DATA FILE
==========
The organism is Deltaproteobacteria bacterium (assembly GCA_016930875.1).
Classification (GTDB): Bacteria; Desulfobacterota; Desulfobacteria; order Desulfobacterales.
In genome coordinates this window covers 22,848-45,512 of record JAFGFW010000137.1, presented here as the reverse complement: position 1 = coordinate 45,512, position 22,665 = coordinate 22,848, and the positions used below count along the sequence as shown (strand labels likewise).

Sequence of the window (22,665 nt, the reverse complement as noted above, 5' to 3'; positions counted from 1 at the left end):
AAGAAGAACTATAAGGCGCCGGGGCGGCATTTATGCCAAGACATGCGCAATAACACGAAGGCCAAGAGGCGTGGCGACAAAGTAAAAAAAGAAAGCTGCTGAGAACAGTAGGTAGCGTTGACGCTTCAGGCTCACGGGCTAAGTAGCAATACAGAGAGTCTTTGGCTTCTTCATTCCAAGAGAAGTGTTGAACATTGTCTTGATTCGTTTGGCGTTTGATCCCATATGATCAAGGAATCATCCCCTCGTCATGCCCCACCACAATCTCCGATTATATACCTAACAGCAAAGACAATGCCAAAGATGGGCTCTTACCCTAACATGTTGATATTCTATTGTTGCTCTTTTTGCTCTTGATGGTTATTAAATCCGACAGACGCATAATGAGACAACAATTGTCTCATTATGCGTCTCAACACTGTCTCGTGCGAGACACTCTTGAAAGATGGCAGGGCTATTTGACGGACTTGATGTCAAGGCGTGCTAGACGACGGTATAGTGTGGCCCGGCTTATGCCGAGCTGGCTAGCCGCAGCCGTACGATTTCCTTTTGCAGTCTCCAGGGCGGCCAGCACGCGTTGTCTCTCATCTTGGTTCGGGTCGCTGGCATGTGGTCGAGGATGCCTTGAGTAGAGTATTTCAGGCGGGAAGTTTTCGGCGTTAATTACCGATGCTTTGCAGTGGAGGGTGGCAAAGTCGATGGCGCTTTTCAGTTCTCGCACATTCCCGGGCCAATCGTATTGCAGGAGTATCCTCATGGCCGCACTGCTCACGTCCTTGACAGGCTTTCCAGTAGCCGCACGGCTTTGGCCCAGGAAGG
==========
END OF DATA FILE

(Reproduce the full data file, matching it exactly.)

The organism is Deltaproteobacteria bacterium (assembly GCA_016930875.1).
Classification (GTDB): Bacteria; Desulfobacterota; Desulfobacteria; order Desulfobacterales.
In genome coordinates this window covers 22,848-45,512 of record JAFGFW010000137.1, presented here as the reverse complement: position 1 = coordinate 45,512, position 22,665 = coordinate 22,848, and the positions used below count along the sequence as shown (strand labels likewise).

Sequence of the window (22,665 nt, the reverse complement as noted above, 5' to 3'; positions counted from 1 at the left end):
AAGAAGAACTATAAGGCGCCGGGGCGGCATTTATGCCAAGACATGCGCAATAACACGAAGGCCAAGAGGCGTGGCGACAAAGTAAAAAAAGAAAGCTGCTGAGAACAGTAGGTAGCGTTGACGCTTCAGGCTCACGGGCTAAGTAGCAATACAGAGAGTCTTTGGCTTCTTCATTCCAAGAGAAGTGTTGAACATTGTCTTGATTCGTTTGGCGTTTGATCCCATATGATCAAGGAATCATCCCCTCGTCATGCCCCACCACAATCTCCGATTATATACCTAACAGCAAAGACAATGCCAAAGATGGGCTCTTACCCTAACATGTTGATATTCTATTGTTGCTCTTTTTGCTCTTGATGGTTATTAAATCCGACAGACGCATAATGAGACAACAATTGTCTCATTATGCGTCTCAACACTGTCTCGTGCGAGACACTCTTGAAAGATGGCAGGGCTATTTGACGGACTTGATGTCAAGGCGTGCTAGACGACGGTATAGTGTGGCCCGGCTTATGCCGAGCTGGCTAGCCGCAGCCGTACGATTTCCTTTTGCAGTCTCCAGGGCGGCCAGCACGCGTTGTCTCTCATCTTGGTTCGGGTCGCTGGCATGTGGTCGAGGATGCCTTGAGTAGAGTATTTCAGGCGGGAAGTTTTCGGCGTTAATTACCGATGCTTTGCAGTGGAGGGTGGCAAAGTCGATGGCGCTTTTCAGTTCTCGCACATTCCCGGGCCAATCGTATTGCAGGAGTATCCTCATGGCCGCACTGCTCACGTCCTTGACAGGCTTTCCAGTAGCCGCACGGCTTTGGCCCAGGAAGG